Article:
Words of Wisdom:

"Those who criticise, are normally capable of more than the people they are criticising." - NewRaVer

John Steinback

  • Date Submitted: 10/12/2010 12:36 AM
  • Flesch-Kincaid Score: 55.7 
  • Words: 1452
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Have you ever wondered where an author gets his ideas or inspiration?

In 1940, John Steinbeck and a good friend, Ed Ricketts, set out on a sailing trip that would later be described in Steinbeck's non-fiction work The Sea of Cortez. During the trip, Steinbeck heard a legend about the misfortunes of a poor fisherboy who had found a great pearl. Inspired by the legend, Steinbeck published The Pearl in a magazine in 1945 under the title "The Pearl of the World." The story was so successful that in 1947 it was published as a book and adapted as a film.

In his story, Steinbeck changed the young fisherboy of the legend into a man with a family. But the main idea remained the same--that a beautiful, valuable pearl brings only trouble and sadness, not peace or happiness, to a fisherman and his loved ones.

Steinbeck was an acute observer of human nature. He wrote about people he knew and about towns he had lived in. Prior to writing about these people, he would often live with them for a while and get to know their way of life. Most of his characters are down and out, isolated and oppressed. They give voice to the "struggle" theme of his novels--namely, the struggle between the poor and the wealthy, the weak and the strong, and between different types of civilization (for instance, European and Mexican).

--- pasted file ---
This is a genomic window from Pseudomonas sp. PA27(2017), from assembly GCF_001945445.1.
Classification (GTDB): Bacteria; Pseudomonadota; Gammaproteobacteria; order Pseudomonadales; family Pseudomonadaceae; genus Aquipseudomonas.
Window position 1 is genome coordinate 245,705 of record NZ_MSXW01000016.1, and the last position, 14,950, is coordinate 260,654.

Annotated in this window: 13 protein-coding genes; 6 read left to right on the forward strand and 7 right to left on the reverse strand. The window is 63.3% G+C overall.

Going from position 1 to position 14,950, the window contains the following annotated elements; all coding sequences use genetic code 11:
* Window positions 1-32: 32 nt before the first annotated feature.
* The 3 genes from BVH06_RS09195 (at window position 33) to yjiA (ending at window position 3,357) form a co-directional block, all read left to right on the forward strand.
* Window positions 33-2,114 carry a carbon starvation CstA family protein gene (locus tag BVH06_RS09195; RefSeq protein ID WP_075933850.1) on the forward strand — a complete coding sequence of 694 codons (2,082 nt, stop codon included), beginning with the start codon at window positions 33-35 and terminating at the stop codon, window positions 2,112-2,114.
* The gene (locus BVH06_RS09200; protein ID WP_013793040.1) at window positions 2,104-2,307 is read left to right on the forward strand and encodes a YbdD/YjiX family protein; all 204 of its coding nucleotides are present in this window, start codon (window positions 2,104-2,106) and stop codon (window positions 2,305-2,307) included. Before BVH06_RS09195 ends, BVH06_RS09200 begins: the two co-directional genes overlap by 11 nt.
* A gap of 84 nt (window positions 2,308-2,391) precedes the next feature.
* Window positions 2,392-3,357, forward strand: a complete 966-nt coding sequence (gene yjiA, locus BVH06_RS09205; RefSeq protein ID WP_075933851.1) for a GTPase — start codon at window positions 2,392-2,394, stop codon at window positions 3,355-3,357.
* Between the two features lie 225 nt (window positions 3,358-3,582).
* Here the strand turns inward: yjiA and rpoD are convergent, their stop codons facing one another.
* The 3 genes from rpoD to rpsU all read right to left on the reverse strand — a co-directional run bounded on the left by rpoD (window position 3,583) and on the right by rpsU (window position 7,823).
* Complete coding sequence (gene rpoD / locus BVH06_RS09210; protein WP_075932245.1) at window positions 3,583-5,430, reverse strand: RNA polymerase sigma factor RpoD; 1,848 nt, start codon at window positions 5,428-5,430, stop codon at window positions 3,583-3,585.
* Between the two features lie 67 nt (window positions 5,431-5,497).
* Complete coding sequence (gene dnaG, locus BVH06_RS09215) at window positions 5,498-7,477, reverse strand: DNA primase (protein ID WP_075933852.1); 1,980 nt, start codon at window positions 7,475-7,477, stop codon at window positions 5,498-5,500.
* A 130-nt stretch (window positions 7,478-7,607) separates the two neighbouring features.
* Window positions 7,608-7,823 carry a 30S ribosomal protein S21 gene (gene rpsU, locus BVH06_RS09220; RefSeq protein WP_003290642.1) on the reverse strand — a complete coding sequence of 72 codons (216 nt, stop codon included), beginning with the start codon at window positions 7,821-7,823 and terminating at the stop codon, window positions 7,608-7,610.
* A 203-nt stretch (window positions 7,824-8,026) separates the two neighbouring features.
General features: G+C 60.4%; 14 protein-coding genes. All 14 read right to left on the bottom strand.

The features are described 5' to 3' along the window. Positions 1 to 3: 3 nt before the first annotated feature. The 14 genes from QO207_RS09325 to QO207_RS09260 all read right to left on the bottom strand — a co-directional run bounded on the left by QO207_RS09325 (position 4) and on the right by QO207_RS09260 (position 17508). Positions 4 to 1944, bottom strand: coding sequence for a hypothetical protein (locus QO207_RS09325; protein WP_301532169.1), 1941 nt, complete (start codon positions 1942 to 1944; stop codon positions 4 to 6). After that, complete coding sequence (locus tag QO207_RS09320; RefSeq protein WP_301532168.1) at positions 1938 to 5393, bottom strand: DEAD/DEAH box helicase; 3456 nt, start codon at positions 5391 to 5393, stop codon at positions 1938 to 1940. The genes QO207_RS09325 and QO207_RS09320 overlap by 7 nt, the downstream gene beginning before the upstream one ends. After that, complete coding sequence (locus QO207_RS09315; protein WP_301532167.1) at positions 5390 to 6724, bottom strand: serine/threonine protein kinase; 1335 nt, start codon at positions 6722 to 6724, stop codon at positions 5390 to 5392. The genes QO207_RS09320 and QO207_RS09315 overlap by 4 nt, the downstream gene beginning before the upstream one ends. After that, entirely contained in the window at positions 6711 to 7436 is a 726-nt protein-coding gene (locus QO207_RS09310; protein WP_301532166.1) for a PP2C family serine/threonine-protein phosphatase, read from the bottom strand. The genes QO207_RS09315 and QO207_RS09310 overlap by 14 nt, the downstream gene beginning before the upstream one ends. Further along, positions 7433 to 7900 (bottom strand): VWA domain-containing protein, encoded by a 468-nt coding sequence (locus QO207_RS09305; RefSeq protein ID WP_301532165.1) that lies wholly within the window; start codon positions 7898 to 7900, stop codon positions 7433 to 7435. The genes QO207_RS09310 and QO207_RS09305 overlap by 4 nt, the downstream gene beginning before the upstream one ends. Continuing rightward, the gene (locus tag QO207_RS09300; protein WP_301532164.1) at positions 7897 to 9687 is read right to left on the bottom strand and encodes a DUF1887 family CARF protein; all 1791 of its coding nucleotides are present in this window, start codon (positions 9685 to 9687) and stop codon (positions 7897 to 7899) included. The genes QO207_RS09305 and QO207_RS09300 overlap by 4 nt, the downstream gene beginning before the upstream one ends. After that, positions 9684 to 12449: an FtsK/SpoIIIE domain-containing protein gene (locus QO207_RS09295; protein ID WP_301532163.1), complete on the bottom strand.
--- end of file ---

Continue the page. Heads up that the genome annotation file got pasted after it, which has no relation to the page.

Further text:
His family was not rich, and Steinbeck would never forget his origins, even after he had become a celebrated writer. His father, a miller, had arrived in California shortly after the U.S. Civil War, and his mother was the daughter of immigrants from Ulster, Ireland. When Steinbeck was born on February 27, 1902, his parents settled in Salinas, a town in a fertile valley in western California, about 100 miles south of San Francisco.

Steinbeck's mother, a teacher in the Salinas school system, encouraged him to read at a very early age. Literature became his passion, and before he entered high school he was reading Jack London, the Bible, Gustave Flaubert's...

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